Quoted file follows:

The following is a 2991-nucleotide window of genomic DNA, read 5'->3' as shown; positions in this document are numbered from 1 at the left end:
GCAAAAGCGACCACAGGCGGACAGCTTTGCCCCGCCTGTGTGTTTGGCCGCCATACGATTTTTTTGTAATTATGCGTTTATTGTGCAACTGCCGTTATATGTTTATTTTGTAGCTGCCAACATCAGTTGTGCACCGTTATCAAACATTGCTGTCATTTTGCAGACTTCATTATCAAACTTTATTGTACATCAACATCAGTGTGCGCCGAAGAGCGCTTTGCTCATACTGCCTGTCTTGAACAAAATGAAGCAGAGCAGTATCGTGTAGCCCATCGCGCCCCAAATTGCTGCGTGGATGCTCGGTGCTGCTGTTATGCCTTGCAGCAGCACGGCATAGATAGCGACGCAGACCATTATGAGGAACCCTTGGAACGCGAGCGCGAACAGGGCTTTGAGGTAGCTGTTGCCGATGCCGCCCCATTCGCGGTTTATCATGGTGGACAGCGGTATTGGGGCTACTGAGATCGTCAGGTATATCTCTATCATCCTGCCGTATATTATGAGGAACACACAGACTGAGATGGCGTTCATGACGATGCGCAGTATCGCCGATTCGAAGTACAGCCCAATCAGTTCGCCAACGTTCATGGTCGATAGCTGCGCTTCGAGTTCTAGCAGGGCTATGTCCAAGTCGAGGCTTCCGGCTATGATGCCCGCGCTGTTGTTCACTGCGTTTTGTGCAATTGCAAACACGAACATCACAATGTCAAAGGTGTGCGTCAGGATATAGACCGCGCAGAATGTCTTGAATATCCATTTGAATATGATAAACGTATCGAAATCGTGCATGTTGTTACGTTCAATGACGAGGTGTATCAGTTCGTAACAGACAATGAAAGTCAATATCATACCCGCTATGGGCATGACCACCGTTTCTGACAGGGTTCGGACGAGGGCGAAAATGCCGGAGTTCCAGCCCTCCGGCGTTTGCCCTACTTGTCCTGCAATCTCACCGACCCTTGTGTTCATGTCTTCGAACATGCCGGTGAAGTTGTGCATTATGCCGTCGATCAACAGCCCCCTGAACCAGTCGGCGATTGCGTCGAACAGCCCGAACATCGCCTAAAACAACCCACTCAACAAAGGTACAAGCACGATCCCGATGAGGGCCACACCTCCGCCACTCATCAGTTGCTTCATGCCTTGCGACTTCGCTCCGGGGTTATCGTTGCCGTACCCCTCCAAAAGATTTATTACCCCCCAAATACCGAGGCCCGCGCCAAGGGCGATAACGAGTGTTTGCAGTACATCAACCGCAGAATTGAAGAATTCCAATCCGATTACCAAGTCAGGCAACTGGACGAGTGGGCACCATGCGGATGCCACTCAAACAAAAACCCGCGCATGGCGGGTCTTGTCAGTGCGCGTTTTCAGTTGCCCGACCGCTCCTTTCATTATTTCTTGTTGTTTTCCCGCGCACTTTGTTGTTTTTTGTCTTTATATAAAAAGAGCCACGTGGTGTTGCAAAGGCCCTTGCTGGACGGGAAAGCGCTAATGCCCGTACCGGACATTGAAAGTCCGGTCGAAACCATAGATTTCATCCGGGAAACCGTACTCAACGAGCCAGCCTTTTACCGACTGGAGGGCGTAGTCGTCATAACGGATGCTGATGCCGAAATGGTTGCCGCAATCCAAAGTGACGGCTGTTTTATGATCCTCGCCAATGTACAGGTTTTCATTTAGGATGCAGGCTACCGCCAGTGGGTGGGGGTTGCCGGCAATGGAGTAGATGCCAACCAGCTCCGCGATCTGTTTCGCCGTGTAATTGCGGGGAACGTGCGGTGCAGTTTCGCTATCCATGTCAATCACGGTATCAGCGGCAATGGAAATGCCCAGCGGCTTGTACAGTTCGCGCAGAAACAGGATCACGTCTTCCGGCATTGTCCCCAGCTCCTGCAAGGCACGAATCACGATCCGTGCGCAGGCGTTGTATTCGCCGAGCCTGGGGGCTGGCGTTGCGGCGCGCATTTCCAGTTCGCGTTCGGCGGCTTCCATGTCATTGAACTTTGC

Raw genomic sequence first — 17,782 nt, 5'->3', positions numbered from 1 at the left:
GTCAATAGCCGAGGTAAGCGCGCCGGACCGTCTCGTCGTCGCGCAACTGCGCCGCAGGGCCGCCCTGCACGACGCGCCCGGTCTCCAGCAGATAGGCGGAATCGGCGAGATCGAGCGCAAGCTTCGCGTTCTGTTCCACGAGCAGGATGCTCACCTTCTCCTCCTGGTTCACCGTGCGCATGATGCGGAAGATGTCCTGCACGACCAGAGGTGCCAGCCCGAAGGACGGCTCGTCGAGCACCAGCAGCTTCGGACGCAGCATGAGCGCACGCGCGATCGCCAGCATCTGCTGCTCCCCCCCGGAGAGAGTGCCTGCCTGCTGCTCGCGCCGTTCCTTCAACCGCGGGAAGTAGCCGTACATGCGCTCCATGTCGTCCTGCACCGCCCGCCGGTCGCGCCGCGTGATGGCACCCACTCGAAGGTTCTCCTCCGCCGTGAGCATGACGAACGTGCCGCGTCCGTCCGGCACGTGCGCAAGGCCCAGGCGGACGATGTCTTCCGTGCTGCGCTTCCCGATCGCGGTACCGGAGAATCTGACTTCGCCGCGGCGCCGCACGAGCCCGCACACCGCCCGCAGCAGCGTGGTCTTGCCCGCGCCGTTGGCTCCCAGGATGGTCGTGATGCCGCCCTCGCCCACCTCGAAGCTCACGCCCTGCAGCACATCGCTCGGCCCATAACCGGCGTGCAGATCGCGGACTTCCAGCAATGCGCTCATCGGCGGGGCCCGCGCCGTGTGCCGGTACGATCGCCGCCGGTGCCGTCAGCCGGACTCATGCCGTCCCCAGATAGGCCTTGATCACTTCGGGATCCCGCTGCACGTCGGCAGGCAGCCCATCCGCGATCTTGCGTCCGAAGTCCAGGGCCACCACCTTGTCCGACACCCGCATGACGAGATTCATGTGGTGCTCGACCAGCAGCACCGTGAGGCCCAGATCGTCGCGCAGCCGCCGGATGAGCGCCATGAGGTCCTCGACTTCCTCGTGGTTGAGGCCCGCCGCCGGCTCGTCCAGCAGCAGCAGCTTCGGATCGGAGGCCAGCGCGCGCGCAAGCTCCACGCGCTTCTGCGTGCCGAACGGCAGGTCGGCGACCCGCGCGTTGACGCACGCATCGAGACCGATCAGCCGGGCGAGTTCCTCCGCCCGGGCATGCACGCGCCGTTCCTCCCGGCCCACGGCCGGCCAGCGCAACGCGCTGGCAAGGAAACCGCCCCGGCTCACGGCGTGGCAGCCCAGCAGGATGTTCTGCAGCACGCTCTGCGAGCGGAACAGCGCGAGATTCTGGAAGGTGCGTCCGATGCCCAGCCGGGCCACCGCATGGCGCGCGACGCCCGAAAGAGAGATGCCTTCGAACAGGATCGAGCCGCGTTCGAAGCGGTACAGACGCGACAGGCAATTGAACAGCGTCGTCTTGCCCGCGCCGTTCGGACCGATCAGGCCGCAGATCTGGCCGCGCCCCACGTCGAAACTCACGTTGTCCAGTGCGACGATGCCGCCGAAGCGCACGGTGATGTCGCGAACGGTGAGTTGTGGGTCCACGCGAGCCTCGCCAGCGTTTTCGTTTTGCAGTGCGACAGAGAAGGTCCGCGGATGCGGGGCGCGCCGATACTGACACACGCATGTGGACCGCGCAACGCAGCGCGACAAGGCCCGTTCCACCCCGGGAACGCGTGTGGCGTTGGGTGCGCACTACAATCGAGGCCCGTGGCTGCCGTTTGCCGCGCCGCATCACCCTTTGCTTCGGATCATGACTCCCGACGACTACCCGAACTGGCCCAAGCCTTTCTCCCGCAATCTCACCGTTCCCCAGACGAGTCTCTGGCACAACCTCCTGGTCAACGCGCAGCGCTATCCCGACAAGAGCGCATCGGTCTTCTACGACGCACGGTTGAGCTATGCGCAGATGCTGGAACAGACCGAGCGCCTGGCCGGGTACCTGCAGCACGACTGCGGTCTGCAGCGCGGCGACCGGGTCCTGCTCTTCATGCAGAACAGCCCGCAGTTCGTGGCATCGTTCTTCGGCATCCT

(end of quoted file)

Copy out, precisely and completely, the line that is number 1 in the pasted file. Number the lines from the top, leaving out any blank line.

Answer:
The following is a 2991-nucleotide window of genomic DNA, read 5'->3' as shown; positions in this document are numbered from 1 at the left end: